Finalists announced for Human Rights Awards
The Australian Human Rights Commission has announced finalists in the Business Award and Community Individual Award categories for the upcoming Human Rights Awards.
Please note these are not listed in any particular order.
Since 2003, Enlighten Education has provided in-school workshops to help girls aged 12 to18 years develop better self-esteem. A team of 10 experienced professionals work with more than 20,000 girls annually, delivering workshops that encourage constructive conversations about gender, identity, education, careers and their futures.
The workshops empower girls at the same time as educating the community about their rights to freedom from sexual harassment, violence and bullying, fairness and equity in education and career opportunities. They also promote awareness of the importance of healthy body image and self-esteem.
Enlighten Education aims to end the social and cultural pressures that place young women at greater risk of anorexia and bulimia nervosa, depression and anxiety, substance abuse and self-harm.
Trent McCarthy & Associates
Trent is a comedian, consultant and facilitator based in Melbourne. He uses his business, professional skills and networks to focus attention on the experiences of young people in the juvenile justice system and state care.
Trent co-founded The Whitelion Bail Out event in 2006. The event creates an "inmate experience” and has raised over $1.5 million since its inception for programs supporting young people in the juvenile justice system.
On one night each year at the Old Melbourne Gaol, Trent and his team raise awareness about the plight of young people who face a life of imprisonment. This is achieved by giving people the experience of a young person being arrested, facing court, being interviewed, locked up and eventually being released.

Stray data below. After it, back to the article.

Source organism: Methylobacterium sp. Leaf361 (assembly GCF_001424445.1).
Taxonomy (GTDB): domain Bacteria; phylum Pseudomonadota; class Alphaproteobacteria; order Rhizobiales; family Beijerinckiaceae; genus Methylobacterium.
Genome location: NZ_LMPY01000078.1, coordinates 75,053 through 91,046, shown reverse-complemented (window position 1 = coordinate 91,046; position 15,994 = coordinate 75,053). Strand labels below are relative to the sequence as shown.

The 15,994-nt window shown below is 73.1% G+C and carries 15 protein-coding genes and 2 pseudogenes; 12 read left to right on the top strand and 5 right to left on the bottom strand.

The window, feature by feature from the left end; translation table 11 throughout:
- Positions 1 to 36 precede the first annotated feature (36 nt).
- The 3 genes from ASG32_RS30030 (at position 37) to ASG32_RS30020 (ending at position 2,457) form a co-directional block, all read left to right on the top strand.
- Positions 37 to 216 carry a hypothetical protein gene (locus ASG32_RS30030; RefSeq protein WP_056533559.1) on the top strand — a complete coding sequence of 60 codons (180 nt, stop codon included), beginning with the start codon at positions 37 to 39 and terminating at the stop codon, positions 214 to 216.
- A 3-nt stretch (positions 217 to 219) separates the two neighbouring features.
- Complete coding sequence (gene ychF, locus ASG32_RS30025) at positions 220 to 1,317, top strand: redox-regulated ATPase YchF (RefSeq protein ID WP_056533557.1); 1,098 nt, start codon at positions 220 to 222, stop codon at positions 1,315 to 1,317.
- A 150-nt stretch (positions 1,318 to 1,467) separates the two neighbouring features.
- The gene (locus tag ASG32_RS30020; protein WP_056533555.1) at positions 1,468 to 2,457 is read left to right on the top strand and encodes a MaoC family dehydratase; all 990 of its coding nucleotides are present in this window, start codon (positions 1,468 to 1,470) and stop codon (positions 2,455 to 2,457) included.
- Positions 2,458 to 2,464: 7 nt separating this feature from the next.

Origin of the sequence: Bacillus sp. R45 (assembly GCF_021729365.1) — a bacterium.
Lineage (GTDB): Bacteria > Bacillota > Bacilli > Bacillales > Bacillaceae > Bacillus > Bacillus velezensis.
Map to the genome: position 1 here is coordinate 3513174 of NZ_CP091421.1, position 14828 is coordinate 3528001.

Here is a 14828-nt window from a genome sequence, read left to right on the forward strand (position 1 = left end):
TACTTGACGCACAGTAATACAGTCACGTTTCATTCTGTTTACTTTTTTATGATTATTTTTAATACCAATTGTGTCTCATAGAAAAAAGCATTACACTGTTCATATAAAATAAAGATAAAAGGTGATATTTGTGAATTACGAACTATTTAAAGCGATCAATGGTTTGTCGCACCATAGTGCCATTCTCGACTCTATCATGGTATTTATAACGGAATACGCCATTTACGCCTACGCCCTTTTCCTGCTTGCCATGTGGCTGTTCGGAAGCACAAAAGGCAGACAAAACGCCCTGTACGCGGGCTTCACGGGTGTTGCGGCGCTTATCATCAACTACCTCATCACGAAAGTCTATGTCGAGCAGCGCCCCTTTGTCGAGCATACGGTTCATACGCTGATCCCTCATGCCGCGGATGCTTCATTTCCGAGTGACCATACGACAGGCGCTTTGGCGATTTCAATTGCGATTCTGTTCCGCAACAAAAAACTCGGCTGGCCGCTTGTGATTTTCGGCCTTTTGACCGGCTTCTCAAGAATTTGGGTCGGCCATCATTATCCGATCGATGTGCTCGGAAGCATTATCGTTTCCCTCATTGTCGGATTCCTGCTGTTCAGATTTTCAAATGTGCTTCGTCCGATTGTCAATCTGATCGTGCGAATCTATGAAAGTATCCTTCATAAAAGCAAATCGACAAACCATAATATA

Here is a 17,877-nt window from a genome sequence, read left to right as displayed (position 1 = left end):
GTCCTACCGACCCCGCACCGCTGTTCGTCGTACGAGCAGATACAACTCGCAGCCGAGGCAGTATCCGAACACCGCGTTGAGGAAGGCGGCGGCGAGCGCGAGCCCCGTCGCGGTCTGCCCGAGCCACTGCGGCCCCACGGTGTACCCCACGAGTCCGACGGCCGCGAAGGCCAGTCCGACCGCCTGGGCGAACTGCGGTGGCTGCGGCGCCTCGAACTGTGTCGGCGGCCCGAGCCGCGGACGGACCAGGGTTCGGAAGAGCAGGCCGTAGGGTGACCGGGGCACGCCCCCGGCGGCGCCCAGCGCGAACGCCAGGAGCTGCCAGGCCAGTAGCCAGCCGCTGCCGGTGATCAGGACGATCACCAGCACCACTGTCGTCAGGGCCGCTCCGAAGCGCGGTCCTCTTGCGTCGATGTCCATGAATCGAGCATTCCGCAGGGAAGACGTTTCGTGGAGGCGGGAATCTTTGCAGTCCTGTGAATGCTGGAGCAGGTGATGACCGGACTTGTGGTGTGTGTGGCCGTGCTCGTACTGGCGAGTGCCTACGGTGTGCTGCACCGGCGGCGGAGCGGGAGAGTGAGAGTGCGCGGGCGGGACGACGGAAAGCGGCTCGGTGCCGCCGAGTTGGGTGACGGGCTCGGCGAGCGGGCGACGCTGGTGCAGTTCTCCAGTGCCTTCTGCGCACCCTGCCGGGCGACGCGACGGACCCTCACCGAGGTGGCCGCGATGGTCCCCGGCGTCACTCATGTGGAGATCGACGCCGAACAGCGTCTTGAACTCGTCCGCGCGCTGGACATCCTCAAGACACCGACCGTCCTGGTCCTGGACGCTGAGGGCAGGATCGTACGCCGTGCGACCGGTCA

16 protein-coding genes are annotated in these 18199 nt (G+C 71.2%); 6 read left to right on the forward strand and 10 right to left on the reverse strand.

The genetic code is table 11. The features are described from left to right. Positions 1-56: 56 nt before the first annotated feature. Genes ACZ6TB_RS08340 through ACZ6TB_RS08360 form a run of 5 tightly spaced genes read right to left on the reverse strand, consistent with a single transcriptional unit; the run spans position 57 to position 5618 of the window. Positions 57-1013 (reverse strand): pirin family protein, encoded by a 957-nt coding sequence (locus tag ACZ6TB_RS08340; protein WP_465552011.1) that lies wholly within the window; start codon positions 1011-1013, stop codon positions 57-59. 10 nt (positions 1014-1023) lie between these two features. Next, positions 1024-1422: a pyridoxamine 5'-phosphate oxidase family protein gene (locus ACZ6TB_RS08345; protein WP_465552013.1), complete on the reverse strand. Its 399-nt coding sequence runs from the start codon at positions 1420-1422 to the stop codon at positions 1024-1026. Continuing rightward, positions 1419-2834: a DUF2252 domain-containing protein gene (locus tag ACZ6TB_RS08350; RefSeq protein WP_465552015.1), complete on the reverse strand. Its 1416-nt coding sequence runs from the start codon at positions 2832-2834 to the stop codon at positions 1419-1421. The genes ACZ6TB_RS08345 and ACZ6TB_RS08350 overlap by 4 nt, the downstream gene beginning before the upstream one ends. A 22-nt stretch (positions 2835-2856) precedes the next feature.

More than 175 business people participated this year with $400,000 being raised.
The Captioning Studio
The Captioning Studio brings together technology and a passion for inclusion of people with hearing loss.
The business provides daily television captioning which gives viewers with a hearing loss full access to television programs, and also captions and subtitled DVDs and videos. The Captioning Studio also provides theatrical captioning in venues across Australia.
Their unique Go-Theatrical! software is used in theatres and venues across Australia. They have also recently launched ‘Captioning Equipment Kits’ which provide free and shared use of equipment such as plasma screens, cabling, laptops and software to venues in capital cities around Australia.
They’ve also developed new technology, Clickable Captions, which encourages website owners to make online content accessible by displaying a full transcript next to online videos.
Access Innovation Media Pty Ltd (Ai-Media)
Access Innovation Media, (Ai-Media), developed Ai_live@Work, which provides live captioning for workplace meetings.
Initially created for schools and universities, a corporate version of the Ai_live@Work was launched in mid-2011.
The system uses telephone conferencing to pick up the conversation in a meeting. This is then transformed into a specific voice recognition program in real time which appears as text on an Apple iPad or laptop.
The technology also shows who is speaking at the time and sends a transcript to all attendees as a record.
The company says this technology offers huge possibilities for people with disability in the workplace and everyday life.
Community Individual Award
Susan Barton AM
Founder and Director, Susan Barton AM established the Lighthouse Foundation 20 years ago. Since then, 10 homes have been opened throughout Victoria to provide 24 hour a day, 7 day a week support and care to homeless young people who come from disadvantaged backgrounds.
These homes give young people the chance to heal, form meaningful relationships, develop self-confidence, and rebuild their dignity and self-respect.